Travel Report from a Country (Un)known to Me
After two years of exceptionally not going to Poland, I decided to go on a roundtrip through the country, in order to visit some friends and family, starting this march. After an eleven hours bus trip, I reached my first station: Wroclaw, a beautiful city that has been elected this year’s cultural capital of Europe. The main station, as well as the other buildings in downtown, had just been restored and painted in strong colors. Only few streets away, you could still make out a townscape that mainly consisted of grey facades, but still kept its beauty.
Modern Europe vs. Nationalism
On the first day, on my first walk through Wroclaw, a demonstration against the new government elect attracted my attention. The protesters waved rainbow flags, Polish and European flags, and held posters appealing for freedom of press and women’s rights, and speaking out pro Europe. The parade was accompanied by policemen armed with heavy machine guns, and on the other side of the market square, there were speakers spreading some pro-government-paroles, a very diffuse situation. I could also remember sceneries of burning EU flags and xenophobic paroles, being shown in the news. Both sides are represented in this city and it can be hard to tell which one is the opinion of the society.
I do know Poland due to my family and mainly because of the numerous Erasmus students who came to Munich. All in all I had a very modern and cosmopolitan image of Poland, but it actually surprised me that there were so many demonstrations against the newly elected government. When I talked to a friend from Wroclaw and asked her about the political situation, she told me that she was unable to understand how the PiS party could become the governmental party and that she couldn’t imagine staying in Poland for longer than her studies would take. She said that there was no perspective for her as a chemist in Poland, for there is not even a big chemical industry.
And this was not an individual case, which the next friend I talked to confirmed. She said she was already looking for a job as a translator in Munich. She further told me that the future for well-educated youngsters of Krakow and even of the whole country of Poland did neither look very bright nor safe. Krakow is a big cosmopolitan city as well. The city is expected to welcome more than a million pilgrims this year, who are to visit the World Youth Day of the Catholic Church. Krakow seems to be the most significant city, historically but also in terms of tourism. The numerous tourists predominantly visit Krakow to discover the city center, which belongs to the UNESCO world heritage, the salt mine in Wieliczka and the extermination camp in Auschwitz.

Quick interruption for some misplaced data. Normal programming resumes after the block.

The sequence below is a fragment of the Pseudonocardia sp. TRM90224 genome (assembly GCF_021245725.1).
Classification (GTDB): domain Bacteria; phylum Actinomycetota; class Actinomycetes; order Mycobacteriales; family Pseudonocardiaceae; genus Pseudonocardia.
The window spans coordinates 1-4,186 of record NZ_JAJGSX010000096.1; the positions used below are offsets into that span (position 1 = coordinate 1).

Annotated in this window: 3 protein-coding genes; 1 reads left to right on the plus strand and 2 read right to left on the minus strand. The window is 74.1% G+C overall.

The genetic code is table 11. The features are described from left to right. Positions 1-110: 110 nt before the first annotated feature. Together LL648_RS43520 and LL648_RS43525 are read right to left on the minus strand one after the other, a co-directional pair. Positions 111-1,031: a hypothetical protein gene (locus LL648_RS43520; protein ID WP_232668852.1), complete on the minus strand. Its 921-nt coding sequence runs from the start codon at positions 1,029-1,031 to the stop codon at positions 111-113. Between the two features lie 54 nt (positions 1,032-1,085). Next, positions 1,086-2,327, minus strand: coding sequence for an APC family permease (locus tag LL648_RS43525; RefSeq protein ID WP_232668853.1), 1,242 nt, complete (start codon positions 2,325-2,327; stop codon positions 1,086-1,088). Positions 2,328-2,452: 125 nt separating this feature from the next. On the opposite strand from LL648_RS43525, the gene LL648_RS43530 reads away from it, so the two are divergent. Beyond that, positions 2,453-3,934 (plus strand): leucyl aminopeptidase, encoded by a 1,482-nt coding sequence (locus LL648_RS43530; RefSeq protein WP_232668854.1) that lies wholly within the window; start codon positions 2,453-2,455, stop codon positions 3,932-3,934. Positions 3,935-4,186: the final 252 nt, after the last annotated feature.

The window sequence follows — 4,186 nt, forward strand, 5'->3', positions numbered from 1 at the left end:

Poland’s Youth Gets Lost or Goes Abroad
Of course, my view is blurred, for my Polish friends and family lived in foreign countries, due to their studies or any kind of work, and so they know the world a little. Nevertheless it’s possible to see a tendency for the Polish youth to imagine another Poland and therefore tend to leave that country. The following conversations with my friends showed me that there were many more that were willing to go abroad and start a new life, or at least work there for a few months. Friends from Warsaw revealed to me that the leasing fees for apartments were comparable to those of German major such as Hamburg or Munich, whereas the income was way lower. These facts lead to them being determined to leave for Germany where they wanted to make some money as fitness coaches. Another friend from Posen wants to apply for a job as a dentist in Germany, for she cannot think of staying in Poland, or even in Posen.
For me, this makes a huge contrast to the attitude of the most Poles, who I got to know as very patriotic and proud of their nation. A nation, that pulls its orientation out of their ancestry. Poland has suffered a lot in their long history. The whole country was occupied many times and where there was no autonomic state. During these times, the Polish people longed for an own nation and the Polish language and culture became the most significant and the central possession of the people. These strong feelings of solidarity lead to an almost homogenous society with little space for foreign cultures of another people. Here may be the root of the difficulties in another very important matter, namely the refugee crisis.
An Important Matter: Refugees
The population, even the young and cosmopolitan Poles, is scared. They’re scared of the alienation of their country and even of foreigners themselves. The reason might be found in the history of Poland. In the Polish society there had hardly been any migrants who the people of Poland could have come in contact with. Therefore it’s not too surprising that the government of Poland wanted to accept another 7.500 Refugees. After the elections the number shrank to 400, and when the assassinations in Brussels took place, they decided to take none. They say that they try to protect and enforce the Polish people by only showing theatre plays that support the Polish patriotism and also by predominantly selling Polish products. These developments make many open-minded, modern-thinking and well-educated Poles flee the country.